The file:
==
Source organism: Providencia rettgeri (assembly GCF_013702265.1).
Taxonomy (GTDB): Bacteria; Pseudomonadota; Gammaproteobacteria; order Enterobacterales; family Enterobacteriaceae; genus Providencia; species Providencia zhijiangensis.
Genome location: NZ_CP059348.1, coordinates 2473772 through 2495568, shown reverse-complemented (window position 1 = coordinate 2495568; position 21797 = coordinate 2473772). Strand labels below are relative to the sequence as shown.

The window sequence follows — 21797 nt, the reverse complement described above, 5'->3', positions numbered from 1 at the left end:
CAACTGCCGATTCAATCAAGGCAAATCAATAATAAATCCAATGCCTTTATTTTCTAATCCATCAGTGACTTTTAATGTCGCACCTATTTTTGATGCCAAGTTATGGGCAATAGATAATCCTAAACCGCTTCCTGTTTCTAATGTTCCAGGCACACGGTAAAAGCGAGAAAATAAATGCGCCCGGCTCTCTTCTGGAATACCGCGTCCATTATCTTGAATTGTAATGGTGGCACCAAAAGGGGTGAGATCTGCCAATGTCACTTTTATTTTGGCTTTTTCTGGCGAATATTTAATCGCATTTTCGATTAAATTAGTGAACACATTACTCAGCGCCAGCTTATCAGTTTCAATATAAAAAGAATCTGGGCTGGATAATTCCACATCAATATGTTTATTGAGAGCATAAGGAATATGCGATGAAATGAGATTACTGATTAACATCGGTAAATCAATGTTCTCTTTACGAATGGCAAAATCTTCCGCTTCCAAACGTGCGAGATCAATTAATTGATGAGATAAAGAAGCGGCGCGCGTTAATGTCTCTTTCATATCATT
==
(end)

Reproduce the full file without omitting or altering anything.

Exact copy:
Source organism: Providencia rettgeri (assembly GCF_013702265.1).
Taxonomy (GTDB): Bacteria; Pseudomonadota; Gammaproteobacteria; order Enterobacterales; family Enterobacteriaceae; genus Providencia; species Providencia zhijiangensis.
Genome location: NZ_CP059348.1, coordinates 2473772 through 2495568, shown reverse-complemented (window position 1 = coordinate 2495568; position 21797 = coordinate 2473772). Strand labels below are relative to the sequence as shown.

The window sequence follows — 21797 nt, the reverse complement described above, 5'->3', positions numbered from 1 at the left end:
CAACTGCCGATTCAATCAAGGCAAATCAATAATAAATCCAATGCCTTTATTTTCTAATCCATCAGTGACTTTTAATGTCGCACCTATTTTTGATGCCAAGTTATGGGCAATAGATAATCCTAAACCGCTTCCTGTTTCTAATGTTCCAGGCACACGGTAAAAGCGAGAAAATAAATGCGCCCGGCTCTCTTCTGGAATACCGCGTCCATTATCTTGAATTGTAATGGTGGCACCAAAAGGGGTGAGATCTGCCAATGTCACTTTTATTTTGGCTTTTTCTGGCGAATATTTAATCGCATTTTCGATTAAATTAGTGAACACATTACTCAGCGCCAGCTTATCAGTTTCAATATAAAAAGAATCTGGGCTGGATAATTCCACATCAATATGTTTATTGAGAGCATAAGGAATATGCGATGAAATGAGATTACTGATTAACATCGGTAAATCAATGTTCTCTTTACGAATGGCAAAATCTTCCGCTTCCAAACGTGCGAGATCAATTAATTGATGAGATAAAGAAGCGGCGCGCGTTAATGTCTCTTTCATATCATT